Virtual reality Roller-Coaster Ride into a Digital World

As virtual reality technology takes off commercially, one German firm is offering theme parks the chance to outfit roller-coaster riders with VR glasses that promise to plunge them into a new dimension.
I think I left the lens cap on.

If Thomas Wagner leaves his office before midnight, he is going home early. Often he sits at his desk until dawn, and the phones are still ringing.

“In the evening, customers from America call,” he explained. “In the early morning, those from Asia.”

His customers are the world’s leading manufacturers of roller coasters and the directors of large theme parks. They all are interested in an idea Mr. Wagner intends to market through his firm — giving roller-coaster riders virtual-reality glasses that would transport them through virtual worlds as they ride, for example, by showing a plunge over a waterfall just as the coaster enters a big dip.

The 38-year-old is one of the virtual reality pioneers in Germany who doesn’t want to yield the booming market in VR to Americans or Asians.

There had never been this sort of project, and many people were afraid of becoming nauseous when they wore VR glasses. Thomas Wagner, Founder of VR Coaster

South Korea’s electronics giant Samsung has already brought a pair of VR glasses to market. Facebook’s subsidiary, Oculus Rift, and Japan’s Sony are also tinkering with glasses and headsets that present almost perfect 3D virtual views.

These new VR products are expected to be a big hit in the entertainment business this year, and Mr. Wagner is developing applications for them.

His roller-coaster business ride began as a professor for virtual design at Kaiserslautern University in 2014, when he was looking for a challenging task for his students in early 2014.

“At the time, the first VR glasses suitable for the mass market were becoming more widely known, and we wanted to use them,” he said.

A popular application for the glasses involves a virtual roller coaster: While wearers sit on a couch, VR glasses take them on a wild ride. Mr. Wagner expanded the concept and invited his students to design virtual worlds for actual rides.

As the idea was taking shape, Mr. Wagner met Michael Mack, a member of the family that operates Germany’s largest theme park, Europa-Park in Rust in south-west Germany. Mr. Mack, whose family also builds roller coasters, was enthusiastic and purchased 77 percent of the company’s shares, with Mr. Wagner owning the rest.

The student project evolved into the startup VR Coaster, which was financed by the Macks and now has 14 employees.

“Theirs was the first theme park anywhere to use this VR technology on a public roller coaster,” said Mr. Wagner, who already had entrepreneurial experience himself. Before becoming a professor, he founded a media agency and in 2010 helped to start a company that develops computer games.

Meantime, his new firm has applied for a patent for the technology that enables VR glasses to recognize where users are on the roller coaster, and generate appropriate virtual images.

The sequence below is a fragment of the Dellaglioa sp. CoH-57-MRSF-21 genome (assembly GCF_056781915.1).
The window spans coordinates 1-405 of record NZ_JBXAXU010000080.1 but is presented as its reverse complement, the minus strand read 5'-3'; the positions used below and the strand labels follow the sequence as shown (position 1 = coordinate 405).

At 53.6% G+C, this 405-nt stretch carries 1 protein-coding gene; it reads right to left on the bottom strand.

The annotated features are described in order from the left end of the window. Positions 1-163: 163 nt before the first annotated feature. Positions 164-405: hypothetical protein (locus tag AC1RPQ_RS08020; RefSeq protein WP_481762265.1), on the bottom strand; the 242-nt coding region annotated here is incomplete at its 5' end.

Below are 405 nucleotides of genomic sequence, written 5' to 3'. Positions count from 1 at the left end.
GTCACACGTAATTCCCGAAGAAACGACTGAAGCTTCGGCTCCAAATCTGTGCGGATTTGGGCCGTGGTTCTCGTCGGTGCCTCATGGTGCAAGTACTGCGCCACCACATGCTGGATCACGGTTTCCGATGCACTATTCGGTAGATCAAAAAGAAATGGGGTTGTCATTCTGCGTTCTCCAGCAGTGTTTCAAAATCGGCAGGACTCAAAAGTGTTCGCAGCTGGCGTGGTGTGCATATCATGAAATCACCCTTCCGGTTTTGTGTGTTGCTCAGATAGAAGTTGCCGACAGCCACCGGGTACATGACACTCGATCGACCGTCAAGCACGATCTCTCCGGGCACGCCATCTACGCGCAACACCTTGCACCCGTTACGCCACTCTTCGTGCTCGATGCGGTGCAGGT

At Europa-Park, for instance, riding viewers fly toward a virtual pink dragon. When they turn their heads, they sees its wings to the left and right, or a fantasy landscape below. The ride has been an attraction at the German park since September 2015.

In order to win over more customers, Mr. Wagner and his team had to use all their persuasive powers. “There had never been this sort of project, and many people were afraid of becoming nauseous when they wore VR glasses,” he explained.

Last December a trade fair was held in Orlando, the capital of theme parks and home to Disney World, Universal Studios Florida and SeaWorld. At the trade fair, Mr. Wagner outfitted a roller coaster with his new technology. After closing, trade fair visitors could take a test ride for free – after standing in line.

Providing a roller coaster with a virtual upgrade costs in the low- to mid-six figures. Mr. Wagner now flies around the world for his clients, to Belgium, Asia and North America, where he supervises initial operations, conducts measurements and goes on test rides.

“This is a once-in-a-lifetime opportunity to put an idea into practice,” he said.

In principle, every steel roller coaster could be outfitted with the technology. In addition to Europa-Park, there are already more customers.

Cedar Fair, which operates huge amusement parks in the United States including Knott’s Berry Farm, Kings Dominion and Carowinds, has added Mr. Wagner’s VR systems to some of its rides. A roller coaster in Japan is following suit.

Virtual reality has set off a kind of “gold-rush fever,” said Stephan Schwingeler, an art historian and computer games expert at the Center for Art and Media Technology in Karlsruhe.

“If they don’t make any fundamental mistakes, I see great potential for VR coasters to really make lots of money in this sector,” he said.

Mr. Wagner is currently under great pressure: Many parks want fully equipped VR roller coasters when their seasons open in spring. But he is already thinking beyond amusement rides: He also wants to provide VR glasses for exercisers on fitness equipment or bored car passengers, hopefully beginning this year.

So Mr. Wagner’s actual reality is clear. With some 2,000 steel roller coasters in the world his long working days won’t get shorter any time soon.

 

This article originally appeared in the business magazine WirtschaftsWoche. To contact the author: [email protected]